Share your professional achievements with the CORD membership.  Post calls for papers, publications, workshop participants, and collaborators.  Keep CORD members informed of events and initiatives at your institution or in your region.  We help you reach out to a diverse, international group of colleagues who share your commitment to dance.  

CORD Members - You may add your own announcements to the website by clicking "add post" below.
<< First  < Prev   1   2   3   4   5   ...   Next >  Last >> 
  • 22 Oct 2016 7:58 PM | Anonymous member


    World Dance Alliance Global Summit

    July 23-28, 2017

    School of Music at Memorial University, St. John’s, Newfoundland

    Dancing from the Grassroots

    Across Canada and in many parts of the globe, grassroots dancing is ubiquitous and diverse. Dancing from the grassroots—as self-governed, amateur, participatory, community-based: local, translocal, and virtual—can be a public source of pleasure, inclusion, social networking, health and wellbeing, and intergenerational community building. Yet at differing times and places grassroots dancing has gone underground to avoid condemnation. This World Dance Alliance Global Summit turns its focus to Dancing from the Grassroots to explore the ways in which grassroots dancing also counters, resists, supports, and negotiates formations of power.

    Important links have been made between grassroots movements and social change. Grassroots dancing (interwoven with music and performance) can also be viewed in this activist sense as generating social change. From this perspective, examining the principles and practices of grassroots dancing through historical and contemporary lenses is important and crucial to understanding how and why the social moves. What can a look at dancing from the grassroots tell us about how to sustain a movement, sustain an alternative idea and see it through to mainstream acceptance? Sometimes grassroots movements emerge from the majority. Other times, such movements lack the large numbers and emerge from small groups with well organized and persuasive leadership. Grassroots movements also emerge from coalitions of initiatives. What are the micro and macro conditions from which grassroots dance organizations have emerged to survive different political and economic conditions?

    Many dance groups in Canada and elsewhere evolved from the local community wanting to learn, teach, practice, perform, and present dance. This Summit will celebrate these groups, who continue to present innovative and daring work, by showcasing them along with international artists who are also transforming practices to further stimulate creativity and push boundaries by exploring new ideas both at home and abroad.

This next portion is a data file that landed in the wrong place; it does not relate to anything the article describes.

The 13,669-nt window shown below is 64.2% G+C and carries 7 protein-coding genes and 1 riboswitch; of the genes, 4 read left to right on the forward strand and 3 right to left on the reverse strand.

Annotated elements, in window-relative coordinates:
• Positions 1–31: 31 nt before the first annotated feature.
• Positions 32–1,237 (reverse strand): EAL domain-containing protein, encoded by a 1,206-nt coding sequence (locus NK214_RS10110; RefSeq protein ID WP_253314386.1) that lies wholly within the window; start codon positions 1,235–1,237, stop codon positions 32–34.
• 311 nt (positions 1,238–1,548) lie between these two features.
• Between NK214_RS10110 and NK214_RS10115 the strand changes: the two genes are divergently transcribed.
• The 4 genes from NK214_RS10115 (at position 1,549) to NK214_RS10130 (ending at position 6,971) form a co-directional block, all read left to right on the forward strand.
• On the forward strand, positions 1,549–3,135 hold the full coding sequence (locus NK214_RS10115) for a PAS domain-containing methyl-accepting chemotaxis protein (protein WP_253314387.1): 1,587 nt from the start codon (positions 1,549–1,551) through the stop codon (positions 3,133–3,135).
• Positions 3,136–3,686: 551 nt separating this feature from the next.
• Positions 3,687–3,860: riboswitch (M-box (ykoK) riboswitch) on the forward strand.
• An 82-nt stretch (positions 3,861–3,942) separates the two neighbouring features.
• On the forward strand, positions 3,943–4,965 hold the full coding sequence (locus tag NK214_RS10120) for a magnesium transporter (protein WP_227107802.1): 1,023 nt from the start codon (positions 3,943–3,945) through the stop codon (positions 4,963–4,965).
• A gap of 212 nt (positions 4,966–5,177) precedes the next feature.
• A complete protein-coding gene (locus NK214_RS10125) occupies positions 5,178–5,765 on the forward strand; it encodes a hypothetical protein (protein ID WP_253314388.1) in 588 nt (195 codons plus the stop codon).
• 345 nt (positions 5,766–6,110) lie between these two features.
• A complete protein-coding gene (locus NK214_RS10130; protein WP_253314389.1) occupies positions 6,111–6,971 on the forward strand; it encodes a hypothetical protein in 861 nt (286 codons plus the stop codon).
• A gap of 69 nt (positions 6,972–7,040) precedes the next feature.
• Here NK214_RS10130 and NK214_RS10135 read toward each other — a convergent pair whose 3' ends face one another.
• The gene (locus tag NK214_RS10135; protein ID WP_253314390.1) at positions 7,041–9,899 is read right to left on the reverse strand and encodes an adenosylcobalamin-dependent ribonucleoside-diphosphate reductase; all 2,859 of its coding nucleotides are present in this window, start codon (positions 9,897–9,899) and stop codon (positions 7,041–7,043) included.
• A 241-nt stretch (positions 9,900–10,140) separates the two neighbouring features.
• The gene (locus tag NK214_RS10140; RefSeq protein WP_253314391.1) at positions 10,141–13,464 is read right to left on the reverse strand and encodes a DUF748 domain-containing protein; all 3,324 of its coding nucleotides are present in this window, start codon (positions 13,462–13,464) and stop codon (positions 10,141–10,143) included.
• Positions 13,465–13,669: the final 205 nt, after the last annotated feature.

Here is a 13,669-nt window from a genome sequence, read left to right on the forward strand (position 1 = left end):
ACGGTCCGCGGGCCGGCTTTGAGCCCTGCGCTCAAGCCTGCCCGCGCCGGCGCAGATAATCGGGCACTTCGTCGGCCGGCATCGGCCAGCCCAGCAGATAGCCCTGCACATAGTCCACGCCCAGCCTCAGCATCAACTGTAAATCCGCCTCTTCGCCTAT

The selections committee seeks proposals that address the Summit’s broad and inclusive theme of Dancing from the Grassroots. We encourage submissions that explore the impacts, roles, and contributions of grassroots dancing. Recognizing this heterogenous group of organizations, which reaches into the domains of health and wellbeing, life course and ageing, social/activist movements, aesthetics, economics, education, and the environment, is a rich site for researching issues pertinent to the sciences, social sciences, and humanities, we invite scholars trained in a diverse range of [inter]disciplinary fields to make visible the contributions and impacts of grassroots dancing through research. These related fields might include (but are not be limited to) dance, theatre and performance studies, anthropology, kinesiology, cognitive science, equity studies, music, social work, medicine, life sciences, and gerontology.

    Topics and questions to consider:

       The role of grassroots dancing in life course and ageing/heath and wellbeing/biopolitics and neurotypicality

       The small and large scale economic impacts of grassroots dancing

    paid and unpaid labour, tourism, volunteerism, donations, costs and in-kind donations for rehearsal space and costumes, etc.

       Theorizing the relationship between music, dance, performance

    Processes of creativity, imagination, and improvisation

       Heritage, tradition, indigenous dance

    How have amateur grassroots dance organizations transformed into professional paid employment in dance historically?

    What can the presence of grassroots dancing tell us about the larger economic and political climate of support for dance?